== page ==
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Bipolar disorder treatment

Meet Our Team Of Bipolar Disorder Psychiatrists


Cognitive Behavioural Therapy (CBT) has been found by research to have a good outcome for patients with bipolar disorder. A good treatment outcome refers to stability in mood, being equipped with cognitive and behavioural strategies that help a person become aware of and manage their symptoms more effectively, a decrease in the need for hospitalization, improved relationships and engagement in work, and an overall improvement in the patient’s quality of life. CBT not only helps the patient become aware of the warning signs of an oncoming episode, but also helps them understand and change their unhealthy patterns of thinking and behaving.

Family members of the patient with bipolar disorder can also benefit from engaging in CBT sessions as their loved one’s disorder can impact other members also psychologically, emotionally, and financially. Thus, CBT sessions can help family members learn ways to deal with the patient with bipolar disorder when they are suffering from a manic or depressive episode, learn more about the nature of the mood disorder and enhance empathy for the patient’s suffering, and find ways to engage in self-care and set boundaries so as not to be impacted negatively by their loved one’s behaviours when they are in an episode.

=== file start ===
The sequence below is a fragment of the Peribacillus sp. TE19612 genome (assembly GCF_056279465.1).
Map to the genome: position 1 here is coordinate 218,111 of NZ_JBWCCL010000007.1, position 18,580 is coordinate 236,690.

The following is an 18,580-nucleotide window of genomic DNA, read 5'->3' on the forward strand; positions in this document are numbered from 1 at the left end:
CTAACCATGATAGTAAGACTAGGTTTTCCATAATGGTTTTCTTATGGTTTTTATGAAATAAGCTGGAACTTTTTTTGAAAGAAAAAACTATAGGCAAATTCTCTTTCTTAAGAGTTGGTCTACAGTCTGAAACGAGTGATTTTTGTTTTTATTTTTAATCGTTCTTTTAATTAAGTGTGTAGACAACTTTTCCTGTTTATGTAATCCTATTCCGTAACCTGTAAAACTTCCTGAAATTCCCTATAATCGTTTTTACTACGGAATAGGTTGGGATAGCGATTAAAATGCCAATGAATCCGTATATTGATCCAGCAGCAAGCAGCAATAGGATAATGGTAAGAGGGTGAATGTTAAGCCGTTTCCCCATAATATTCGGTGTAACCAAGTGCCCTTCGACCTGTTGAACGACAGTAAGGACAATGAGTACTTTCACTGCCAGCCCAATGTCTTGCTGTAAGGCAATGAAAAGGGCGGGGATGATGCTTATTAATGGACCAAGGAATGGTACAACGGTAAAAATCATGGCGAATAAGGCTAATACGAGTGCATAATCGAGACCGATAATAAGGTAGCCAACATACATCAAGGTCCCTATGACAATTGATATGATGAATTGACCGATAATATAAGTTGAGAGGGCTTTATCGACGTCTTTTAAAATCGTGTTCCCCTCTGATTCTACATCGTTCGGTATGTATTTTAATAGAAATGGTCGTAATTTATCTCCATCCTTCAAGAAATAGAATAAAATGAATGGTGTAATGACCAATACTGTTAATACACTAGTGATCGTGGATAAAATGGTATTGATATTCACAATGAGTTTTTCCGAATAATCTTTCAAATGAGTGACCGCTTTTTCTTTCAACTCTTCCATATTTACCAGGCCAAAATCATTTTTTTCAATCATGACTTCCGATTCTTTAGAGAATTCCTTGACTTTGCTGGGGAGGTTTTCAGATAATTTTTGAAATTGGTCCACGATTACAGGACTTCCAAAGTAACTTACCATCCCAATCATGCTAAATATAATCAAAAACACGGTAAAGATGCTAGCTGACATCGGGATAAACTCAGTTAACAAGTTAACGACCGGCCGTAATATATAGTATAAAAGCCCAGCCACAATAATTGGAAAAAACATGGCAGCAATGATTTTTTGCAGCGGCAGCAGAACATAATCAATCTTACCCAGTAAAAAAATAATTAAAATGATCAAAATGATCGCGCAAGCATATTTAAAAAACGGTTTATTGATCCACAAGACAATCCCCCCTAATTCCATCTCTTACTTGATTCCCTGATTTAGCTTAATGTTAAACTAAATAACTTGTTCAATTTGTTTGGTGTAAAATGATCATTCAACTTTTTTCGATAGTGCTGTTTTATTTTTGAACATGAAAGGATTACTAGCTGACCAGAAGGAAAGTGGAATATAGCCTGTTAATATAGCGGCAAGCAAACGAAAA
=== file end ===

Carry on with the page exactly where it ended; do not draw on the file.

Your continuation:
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How effective is CBT for Bipolar Disorder?

CBT is effective in maintaining adherence to medications and helping the person manage other responsibilities like work and relationships as they learn to manage their symptoms. 

What are the benefits of CBT for Bipolar Disorder?

The benefits include learning more about the nature of the illness, identifying dysfunctional ways of thinking and behaving, gaining insight into how the person’s disorder affects others around them, finding strategies to cope and manage the symptoms and learning about the warning signs that helps prevent a full-fledged relapse. 

How many numbers of sessions are required? 

The number of sessions required often depends on the person’s condition and how responsive they are in response to therapy. 

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